Tinubu Administration will Train Lagos’ Area Boys As Tax Officers, Paid Decent Salaries — Committee Chair, Oyedele

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In this interview on Wednesday’s edition of Channels Television’s Sunrise Daily, the Chairman of Presidential Tax and Fiscal Policy Reform, Taiwo Oyedele, says area boys can be trained for tax collection and paid decent salaries to forsake their old ways. He also speaks on efforts made to reduce multiple taxes he describes as a nuisance at the state and local government levels.
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See excerpts:
Nigerians have been wondering when is this thing gonna take off. I mean, by now, prices should be reduced simply because the Tax Reform Committee, you know, is expected to have come up with some of those recommendations. Let’s begin, how far so far?
Thank you, for having me. So you’re right. I also joined Nigerians to say that I’m impatient to see the results coming up. And more importantly, the impact on the people, particularly the small businesses and the poorest people who are most impacted by the reforms and the different policies. Unfortunately, you know, fiscal policy matters are not as quick. So if you make a monetary policy decision today, you can see the impact tomorrow. Sometimes, fiscals take a little longer but even at that, I feel like we could have made progress faster. We submitted our first report in October with so many recommendations. Over 20 recommendations.
As of today, maybe about three of them have been fully implemented. The remaining ones are in different stages of implementation. The biggest instrument to implement our recommendation is the Emergency Economic Intervention Bill that we came up with, trying to amend about 15 different laws and implement some very important changes that will help with price stability in terms of inflation, will help also in terms of costs that will help in terms of providing relief to the right people who are most impacted, that will help take the burden of small businesses And that would also in a large, a large part help with, you know, foreign exchange as well. I know that’s the purview of the central bank. But we also think it’s an area where we can work together between the monitoring of fiscal authorities and also even align with trade policies. So, those are different stages.
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(FILES) Chairman of Presidential Committee on Tax Policy and Fiscal Reforms, Taiwo Oyedele

In fairness to the lawmakers, we haven’t presented the bills to them. And that was also because once they had the budget for 2024 it became their priority. And we are aware that they were walking around the clock just to get the budget out of the way. But now that that’s out of the way, we want to try and prioritise this and send the bill to them and for them to also pass it as a matter of urgency. So the Nigerian people can begin to feel the positive impact sooner rather than later, you know.
So is there a timeline to this?
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It’s difficult to put a timeline to it. I can tell you what the steps are. So the internal processes of getting all the key stakeholders happy with the content is where we are now.

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The next phase will be for that to be presented to the Federal Executive Council. So it depends on when the next meeting will be and then getting it to be on the agenda. And then once that has been done, then it’s sent to the National Assembly. So, at the National Assembly also, we have no control over that but in our engagement with them, they recognise that this is an emergency issue and therefore they would also prioritise it.
So we expect that we should get that out of the National Assembly within one to two weeks, given that we’ve done extensive consultation anyway. So this is something where once the National Assembly members are happy you do a public hearing, you pass it because it’s coming from the executive, we don’t see a problem with them signing it. If I must give you any indication at all is to say by the end of the first quarter. So, latest by March, we should see these things come out, fingers crossed.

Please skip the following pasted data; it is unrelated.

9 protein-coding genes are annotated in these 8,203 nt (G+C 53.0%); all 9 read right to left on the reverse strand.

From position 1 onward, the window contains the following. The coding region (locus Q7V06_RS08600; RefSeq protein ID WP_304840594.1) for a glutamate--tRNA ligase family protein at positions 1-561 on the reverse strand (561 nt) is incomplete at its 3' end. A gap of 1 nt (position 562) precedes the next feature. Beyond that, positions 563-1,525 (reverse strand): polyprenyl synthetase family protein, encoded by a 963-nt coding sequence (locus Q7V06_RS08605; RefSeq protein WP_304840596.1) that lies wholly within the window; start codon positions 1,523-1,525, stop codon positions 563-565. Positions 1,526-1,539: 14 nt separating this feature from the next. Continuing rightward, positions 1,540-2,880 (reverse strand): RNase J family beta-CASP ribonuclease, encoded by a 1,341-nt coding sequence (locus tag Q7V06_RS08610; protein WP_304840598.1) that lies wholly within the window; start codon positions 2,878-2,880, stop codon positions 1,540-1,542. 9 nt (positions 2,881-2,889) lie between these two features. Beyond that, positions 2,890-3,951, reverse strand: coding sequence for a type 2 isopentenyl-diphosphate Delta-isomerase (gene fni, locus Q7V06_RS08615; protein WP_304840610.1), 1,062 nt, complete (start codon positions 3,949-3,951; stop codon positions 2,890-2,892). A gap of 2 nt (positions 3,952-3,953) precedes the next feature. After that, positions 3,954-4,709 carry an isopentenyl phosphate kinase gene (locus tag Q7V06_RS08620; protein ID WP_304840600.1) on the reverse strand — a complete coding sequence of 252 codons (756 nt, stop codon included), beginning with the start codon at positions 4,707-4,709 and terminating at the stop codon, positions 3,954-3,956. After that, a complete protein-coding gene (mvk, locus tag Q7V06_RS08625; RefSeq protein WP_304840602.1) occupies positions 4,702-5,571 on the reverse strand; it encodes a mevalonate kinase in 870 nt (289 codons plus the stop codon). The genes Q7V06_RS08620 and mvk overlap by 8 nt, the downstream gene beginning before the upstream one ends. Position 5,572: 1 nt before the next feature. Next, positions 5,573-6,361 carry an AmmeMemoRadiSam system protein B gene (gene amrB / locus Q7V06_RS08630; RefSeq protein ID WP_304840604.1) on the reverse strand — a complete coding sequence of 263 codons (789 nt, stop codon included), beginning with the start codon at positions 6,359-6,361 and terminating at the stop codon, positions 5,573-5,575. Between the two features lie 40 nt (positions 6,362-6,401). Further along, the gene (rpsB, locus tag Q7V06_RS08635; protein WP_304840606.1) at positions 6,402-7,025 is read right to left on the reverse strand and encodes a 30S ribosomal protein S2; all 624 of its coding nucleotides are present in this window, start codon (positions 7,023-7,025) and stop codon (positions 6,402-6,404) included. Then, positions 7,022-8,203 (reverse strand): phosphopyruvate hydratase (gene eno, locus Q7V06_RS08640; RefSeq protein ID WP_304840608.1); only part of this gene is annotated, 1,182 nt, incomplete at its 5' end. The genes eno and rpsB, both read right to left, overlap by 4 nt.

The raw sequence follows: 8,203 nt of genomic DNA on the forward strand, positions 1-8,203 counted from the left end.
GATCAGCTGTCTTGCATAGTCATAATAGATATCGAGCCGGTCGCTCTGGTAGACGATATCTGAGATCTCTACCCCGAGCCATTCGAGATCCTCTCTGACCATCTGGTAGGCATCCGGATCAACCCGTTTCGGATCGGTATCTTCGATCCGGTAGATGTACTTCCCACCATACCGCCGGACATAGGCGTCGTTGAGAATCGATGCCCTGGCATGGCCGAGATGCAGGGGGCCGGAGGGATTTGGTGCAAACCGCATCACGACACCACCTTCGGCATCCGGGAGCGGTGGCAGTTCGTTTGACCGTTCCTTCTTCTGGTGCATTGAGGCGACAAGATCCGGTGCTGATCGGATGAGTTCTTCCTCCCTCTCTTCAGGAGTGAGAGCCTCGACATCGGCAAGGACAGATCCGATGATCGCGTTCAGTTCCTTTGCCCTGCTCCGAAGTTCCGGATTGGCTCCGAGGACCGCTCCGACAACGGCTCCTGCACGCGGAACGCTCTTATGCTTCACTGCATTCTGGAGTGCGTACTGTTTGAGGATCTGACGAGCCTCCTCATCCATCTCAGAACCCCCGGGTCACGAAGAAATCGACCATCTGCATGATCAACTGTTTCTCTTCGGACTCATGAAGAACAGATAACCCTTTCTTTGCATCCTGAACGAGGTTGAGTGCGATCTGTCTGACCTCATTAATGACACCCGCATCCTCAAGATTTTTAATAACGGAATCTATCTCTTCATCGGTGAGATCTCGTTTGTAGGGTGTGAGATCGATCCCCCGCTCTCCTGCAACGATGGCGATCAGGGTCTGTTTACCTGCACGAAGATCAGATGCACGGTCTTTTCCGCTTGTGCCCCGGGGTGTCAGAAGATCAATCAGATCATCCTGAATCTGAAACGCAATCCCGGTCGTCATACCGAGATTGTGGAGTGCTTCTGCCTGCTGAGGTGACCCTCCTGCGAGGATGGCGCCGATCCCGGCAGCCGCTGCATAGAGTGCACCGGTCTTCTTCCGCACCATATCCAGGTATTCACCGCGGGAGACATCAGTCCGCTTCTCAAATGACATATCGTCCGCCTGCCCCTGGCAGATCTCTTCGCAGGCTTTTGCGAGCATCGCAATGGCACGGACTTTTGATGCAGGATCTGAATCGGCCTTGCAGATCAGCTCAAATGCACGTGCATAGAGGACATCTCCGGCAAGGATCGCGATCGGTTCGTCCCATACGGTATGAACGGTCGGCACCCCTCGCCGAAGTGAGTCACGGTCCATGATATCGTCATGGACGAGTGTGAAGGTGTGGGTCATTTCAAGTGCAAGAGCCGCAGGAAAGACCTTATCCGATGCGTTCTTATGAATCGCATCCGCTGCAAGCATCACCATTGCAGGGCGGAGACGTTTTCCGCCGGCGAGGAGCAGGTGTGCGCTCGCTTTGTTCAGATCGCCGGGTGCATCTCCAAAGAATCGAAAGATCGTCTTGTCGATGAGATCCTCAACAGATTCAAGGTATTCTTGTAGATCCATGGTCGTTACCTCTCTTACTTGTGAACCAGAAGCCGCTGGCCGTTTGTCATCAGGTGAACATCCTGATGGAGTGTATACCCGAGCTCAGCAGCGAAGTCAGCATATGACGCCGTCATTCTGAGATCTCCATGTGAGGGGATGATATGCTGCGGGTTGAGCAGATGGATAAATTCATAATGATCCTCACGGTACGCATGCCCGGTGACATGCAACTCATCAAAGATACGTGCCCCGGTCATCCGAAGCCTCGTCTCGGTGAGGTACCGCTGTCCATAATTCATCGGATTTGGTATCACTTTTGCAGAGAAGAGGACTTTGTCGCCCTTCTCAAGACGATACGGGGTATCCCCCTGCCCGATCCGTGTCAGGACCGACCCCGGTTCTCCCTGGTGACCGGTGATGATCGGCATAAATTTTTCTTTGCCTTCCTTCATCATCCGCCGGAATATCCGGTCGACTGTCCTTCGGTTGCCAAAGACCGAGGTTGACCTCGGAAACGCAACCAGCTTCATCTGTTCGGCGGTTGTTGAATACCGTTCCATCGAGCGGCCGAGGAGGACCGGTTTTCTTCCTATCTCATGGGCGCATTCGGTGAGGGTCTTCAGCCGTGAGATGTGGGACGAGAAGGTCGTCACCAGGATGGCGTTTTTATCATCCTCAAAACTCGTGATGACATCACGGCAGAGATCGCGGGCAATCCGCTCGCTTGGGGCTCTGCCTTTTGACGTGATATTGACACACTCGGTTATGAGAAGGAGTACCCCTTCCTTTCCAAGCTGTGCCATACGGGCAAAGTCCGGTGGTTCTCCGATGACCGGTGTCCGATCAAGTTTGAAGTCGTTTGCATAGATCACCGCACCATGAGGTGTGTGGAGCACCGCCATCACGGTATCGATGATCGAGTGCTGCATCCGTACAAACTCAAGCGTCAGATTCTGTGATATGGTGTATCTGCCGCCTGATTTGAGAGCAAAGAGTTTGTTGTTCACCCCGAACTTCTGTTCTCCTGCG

So we are looking at it, but that is the execution, not the impact.
Yes, you’re right. So that’s the execution, which is the biggest part of it. What we’ve been trying to do is to work on the implementation mechanism to transmit the policy into real impact. We are already working on that. We are not waiting for the instrument to be out. Some of it would be, for example, asking states and local governments to suspend nuisance taxes that just create problems with very little revenue to show for it. We are already meeting with the governors. In some cases, we will set off small committees to discuss with their team. So we’re already working on that. Once the thing is signed, there’s no excuse just implement like the next day.
It’s like you saw my list, it is number one on my list because this is where these are the places where, the impact will be felt. And I always say this from time to time. The Federal Government has citizens. States have indigents. And there are two completely different classes of people in any environment. It’s one thing to talk to states that have governors, it all together to talk to local governments, you know, administrations that have to more or less take in though unconstitutionally from state governments to do whatever they need to do. We had a conversation on Saturday and one individual came in with a list of about 60 taxes for a private car.
I’m not surprised. I’m not, we’ve seen 73 stickers on just one trip to transport goods from the north to the south. This thing is annoying, to be honest. Right, like you wonder how did we get here in the first place in a country where there is the rule of law and you have government, it should not have happened in the first place.
In our intelligence engagement with stakeholders, you know, may not be, you know, right from the point of the law, what we have been advised is you get the governors to say yes, you solve more than 90% of the problem. So ideally to those things, we want even local government to suspend.
So we’re discussing with the governors first and demonstrating to them why this is good for the local government, good for them and good for us as a people. Once the governors agree, then, we’re not going to ignore the local government, right But what we were advised is if you start with the local government and they say yes and the governor says no, you are going nowhere. We are now taking top top-down approach but we engage with everyone, including during the conference of speakers, and the forums of finance commissioners. We’re engaging with everyone. It’s more like the strategy of who are the biggest stakeholders to make this happen quickly.